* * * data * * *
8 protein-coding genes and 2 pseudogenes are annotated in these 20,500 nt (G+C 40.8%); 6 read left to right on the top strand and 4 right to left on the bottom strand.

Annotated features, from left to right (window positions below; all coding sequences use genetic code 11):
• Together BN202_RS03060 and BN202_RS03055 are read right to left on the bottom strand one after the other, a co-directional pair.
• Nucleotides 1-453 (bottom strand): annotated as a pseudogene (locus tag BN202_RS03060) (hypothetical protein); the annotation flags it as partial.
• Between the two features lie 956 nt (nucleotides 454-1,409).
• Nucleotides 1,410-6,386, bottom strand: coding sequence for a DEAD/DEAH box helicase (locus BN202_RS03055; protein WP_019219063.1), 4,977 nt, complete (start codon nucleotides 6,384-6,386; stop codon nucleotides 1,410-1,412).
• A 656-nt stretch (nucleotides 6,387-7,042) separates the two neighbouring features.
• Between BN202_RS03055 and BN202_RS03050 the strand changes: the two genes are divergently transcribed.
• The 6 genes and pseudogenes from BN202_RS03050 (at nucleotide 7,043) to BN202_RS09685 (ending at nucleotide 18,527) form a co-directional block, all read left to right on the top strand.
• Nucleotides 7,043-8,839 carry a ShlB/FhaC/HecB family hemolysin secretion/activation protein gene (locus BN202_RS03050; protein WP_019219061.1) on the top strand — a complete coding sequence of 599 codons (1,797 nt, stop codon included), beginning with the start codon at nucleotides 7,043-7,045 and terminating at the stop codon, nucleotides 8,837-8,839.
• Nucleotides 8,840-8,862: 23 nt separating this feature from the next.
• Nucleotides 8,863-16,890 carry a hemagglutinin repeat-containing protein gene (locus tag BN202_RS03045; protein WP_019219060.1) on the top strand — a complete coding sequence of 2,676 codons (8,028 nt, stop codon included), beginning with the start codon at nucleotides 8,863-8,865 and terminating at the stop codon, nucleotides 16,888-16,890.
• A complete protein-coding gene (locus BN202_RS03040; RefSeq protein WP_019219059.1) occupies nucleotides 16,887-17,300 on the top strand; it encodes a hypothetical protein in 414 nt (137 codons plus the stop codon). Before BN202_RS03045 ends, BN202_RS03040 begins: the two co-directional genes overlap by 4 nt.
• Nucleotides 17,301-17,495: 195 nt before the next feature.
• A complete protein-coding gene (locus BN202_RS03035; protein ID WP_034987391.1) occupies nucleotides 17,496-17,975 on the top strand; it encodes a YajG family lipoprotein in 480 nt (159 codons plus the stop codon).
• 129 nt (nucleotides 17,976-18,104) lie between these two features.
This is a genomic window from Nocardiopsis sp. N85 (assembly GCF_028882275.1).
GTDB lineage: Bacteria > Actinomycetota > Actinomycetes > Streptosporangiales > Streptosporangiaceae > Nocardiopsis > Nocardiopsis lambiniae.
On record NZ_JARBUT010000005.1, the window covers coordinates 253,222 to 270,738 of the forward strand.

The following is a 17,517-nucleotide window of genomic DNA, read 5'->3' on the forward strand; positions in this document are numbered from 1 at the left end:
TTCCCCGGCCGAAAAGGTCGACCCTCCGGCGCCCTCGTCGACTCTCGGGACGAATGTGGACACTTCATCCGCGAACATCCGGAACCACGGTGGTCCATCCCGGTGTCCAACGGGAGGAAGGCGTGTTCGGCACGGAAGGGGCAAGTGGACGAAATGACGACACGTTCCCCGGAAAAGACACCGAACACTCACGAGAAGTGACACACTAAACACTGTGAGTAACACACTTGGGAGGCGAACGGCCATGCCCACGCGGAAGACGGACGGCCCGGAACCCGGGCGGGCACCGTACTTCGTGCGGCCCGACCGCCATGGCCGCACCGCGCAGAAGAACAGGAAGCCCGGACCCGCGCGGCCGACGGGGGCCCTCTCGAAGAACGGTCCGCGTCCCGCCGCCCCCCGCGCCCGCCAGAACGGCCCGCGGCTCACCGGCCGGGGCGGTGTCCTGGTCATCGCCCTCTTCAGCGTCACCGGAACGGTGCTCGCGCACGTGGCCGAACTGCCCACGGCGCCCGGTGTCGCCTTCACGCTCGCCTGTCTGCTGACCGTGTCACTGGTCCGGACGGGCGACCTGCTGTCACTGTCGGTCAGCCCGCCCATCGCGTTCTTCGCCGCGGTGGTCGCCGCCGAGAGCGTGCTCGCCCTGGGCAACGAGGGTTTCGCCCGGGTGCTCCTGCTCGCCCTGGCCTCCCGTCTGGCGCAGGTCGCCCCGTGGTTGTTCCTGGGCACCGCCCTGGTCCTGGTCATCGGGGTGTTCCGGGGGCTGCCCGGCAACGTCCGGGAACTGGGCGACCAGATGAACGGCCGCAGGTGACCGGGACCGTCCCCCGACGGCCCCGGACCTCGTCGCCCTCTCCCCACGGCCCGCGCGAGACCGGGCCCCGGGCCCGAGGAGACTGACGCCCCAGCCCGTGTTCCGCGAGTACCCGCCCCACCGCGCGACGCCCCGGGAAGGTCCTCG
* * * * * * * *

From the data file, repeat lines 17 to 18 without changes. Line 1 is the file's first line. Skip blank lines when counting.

This is a genomic window from Nocardiopsis sp. N85 (assembly GCF_028882275.1).
GTDB lineage: Bacteria > Actinomycetota > Actinomycetes > Streptosporangiales > Streptosporangiaceae > Nocardiopsis > Nocardiopsis lambiniae.